As YADA Foundation, we carry out studies to increase the impact capacity of civil society, and in this direction, we try to contribute to the strengthening of the dialogue between different actors of civil society. In the events we organize, we bring together many institutions that are quite different in terms of both their fields of work and their backgrounds and motivations, and we pursue negotiations and even collaborations between differences. In this context, we think that dialogue and cooperation between CSOs that work with, represent or represent identity and culture groups should be increased.
Through this motivation, within the scope of our project, “Enhancement of the multiculturalism approaches of CSOs in Turkey and EU” under the programme Civil Society Dialogue, which is supported by the European Union and adopted by the EU Presidency, we cooperated with the platform, AMSED (Migration Association, Solidarity and Exchanges for Application Platform) from France and written out the report “Multiculturalism in Turkey and France/ Living together: Possible Together?”
MAPPING STUDY: MULTICULTURALISM IN TURKEY & FRANCE
LIVING TOGETHER: POSSIBLE TOGETHER?
Our main acceptance when we design our project “Enhancing Multiculturalism Approach of Civil Society Organizations in Turkey and EU” was that Turkey and the EU had different strong points at making different cultural groups a part of daily life and public space, and multiculturalism approaches. The EU countries have a unique position and “power” in terms of recognizing this issue at the legal level, making it visible, and supporting it with different mechanisms from local to national level. However, it is possible to say that they have a very negative past and even today in terms of achieving a consensus at the social level and fighting against daily hate speech. In Turkey, although the laws and mechanisms, though having a visibility problem on the basis of multiculturalism, with a rather unique experience on the practical experience of everyday life in one country. With this project, our main goal has been to bring the strengths of both sides to each other in this sense and to make a strengthening activity in this way.
In addition to serving this purpose, the activities we carried out within the scope of the project provided us the chance to touch on different issues that we did not directly target at the stage we started the project, within the scope of multiculturalism. For example, we found that different disability groups especially the people with autism, are facing common experiences in education with different ethnicities, mainly Syrians. Or, with the pandemic process we have experienced recently, we have seen how important the issue of age discrimination is within the practices of living together. We also saw how little these different groups heard each other’s stories. We realized the grounds that hearing these stories together can provide a common struggle for “living together”. Seeing the potential of this, we always proceeded with the claim of “Living Together: Possible Together” in our project activities.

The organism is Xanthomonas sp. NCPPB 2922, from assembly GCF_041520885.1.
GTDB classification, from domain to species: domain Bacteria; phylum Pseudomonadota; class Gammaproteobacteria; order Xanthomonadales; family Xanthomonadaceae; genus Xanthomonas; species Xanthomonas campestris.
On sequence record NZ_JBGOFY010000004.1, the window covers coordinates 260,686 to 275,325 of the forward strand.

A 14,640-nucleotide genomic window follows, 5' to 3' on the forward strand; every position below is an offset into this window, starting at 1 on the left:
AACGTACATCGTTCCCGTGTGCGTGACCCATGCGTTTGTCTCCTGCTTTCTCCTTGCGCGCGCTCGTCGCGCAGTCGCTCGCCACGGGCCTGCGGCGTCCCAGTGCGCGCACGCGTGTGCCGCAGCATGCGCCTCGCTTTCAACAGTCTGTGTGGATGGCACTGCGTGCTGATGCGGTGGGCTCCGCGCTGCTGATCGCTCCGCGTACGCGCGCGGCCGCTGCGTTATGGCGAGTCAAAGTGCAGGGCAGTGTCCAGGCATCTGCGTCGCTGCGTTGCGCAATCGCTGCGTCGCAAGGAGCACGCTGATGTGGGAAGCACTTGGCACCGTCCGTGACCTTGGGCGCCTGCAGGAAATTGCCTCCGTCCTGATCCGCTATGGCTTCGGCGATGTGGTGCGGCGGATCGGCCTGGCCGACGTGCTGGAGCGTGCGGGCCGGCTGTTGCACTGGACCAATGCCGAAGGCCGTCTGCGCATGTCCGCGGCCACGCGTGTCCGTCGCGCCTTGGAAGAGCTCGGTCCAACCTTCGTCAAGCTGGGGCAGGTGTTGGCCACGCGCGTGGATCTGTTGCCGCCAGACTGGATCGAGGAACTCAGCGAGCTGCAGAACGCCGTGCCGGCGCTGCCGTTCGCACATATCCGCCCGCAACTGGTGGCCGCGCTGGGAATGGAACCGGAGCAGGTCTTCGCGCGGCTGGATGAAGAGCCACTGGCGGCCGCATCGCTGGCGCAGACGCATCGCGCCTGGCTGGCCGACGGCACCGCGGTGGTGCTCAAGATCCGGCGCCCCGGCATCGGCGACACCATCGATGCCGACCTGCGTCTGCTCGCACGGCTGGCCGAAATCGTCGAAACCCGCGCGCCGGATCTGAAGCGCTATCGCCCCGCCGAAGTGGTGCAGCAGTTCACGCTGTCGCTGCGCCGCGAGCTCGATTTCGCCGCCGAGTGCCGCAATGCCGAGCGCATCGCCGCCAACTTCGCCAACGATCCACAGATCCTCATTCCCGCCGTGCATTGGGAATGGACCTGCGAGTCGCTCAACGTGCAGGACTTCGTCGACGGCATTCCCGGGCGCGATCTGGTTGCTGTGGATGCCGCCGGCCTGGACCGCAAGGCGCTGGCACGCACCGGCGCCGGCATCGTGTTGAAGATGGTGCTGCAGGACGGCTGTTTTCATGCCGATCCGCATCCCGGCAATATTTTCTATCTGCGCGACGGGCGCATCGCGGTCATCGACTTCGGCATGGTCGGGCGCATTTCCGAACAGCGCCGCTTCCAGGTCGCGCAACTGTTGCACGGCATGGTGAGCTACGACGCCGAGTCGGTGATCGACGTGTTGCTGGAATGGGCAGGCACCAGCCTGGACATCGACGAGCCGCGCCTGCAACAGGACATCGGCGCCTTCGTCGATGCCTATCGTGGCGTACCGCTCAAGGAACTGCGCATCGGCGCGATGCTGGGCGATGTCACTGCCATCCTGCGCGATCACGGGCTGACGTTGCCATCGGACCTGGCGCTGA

The sharing of stories of discrimination also brought along some transnational discussions. We had a chance to compare the discussions towards headscarves and immigration policies in France with the debates in the past and present in Turkey. All of them showed us: It is imperative that civil society actors representing or working towards these different groups become decisive subjects in order to prevent the issue of inclusiveness in the activities carried out and policies designed by all stakeholders affecting both the legal level and daily life. Only in this way can we talk about coexistence to be built in the context of different localities.
In this report, we wanted to make a compilation that can be a reference point for civil society organizations that are candidates for this subject. We looked at it as we have written about the multiculturalism concepts and definitions in the report after the first chapter as a historical matter, and in Turkey and Europe, we’ve included a historical analysis of the issues that formed around specifically in multicultural issues in France. Finally, we conducted a list of institutions and civil society organizations working on these issues through the organizations we invited and participated in our own events. We hope this work in the coming period becomes functional as a reference point to a combination of coexistence studies in Turkey.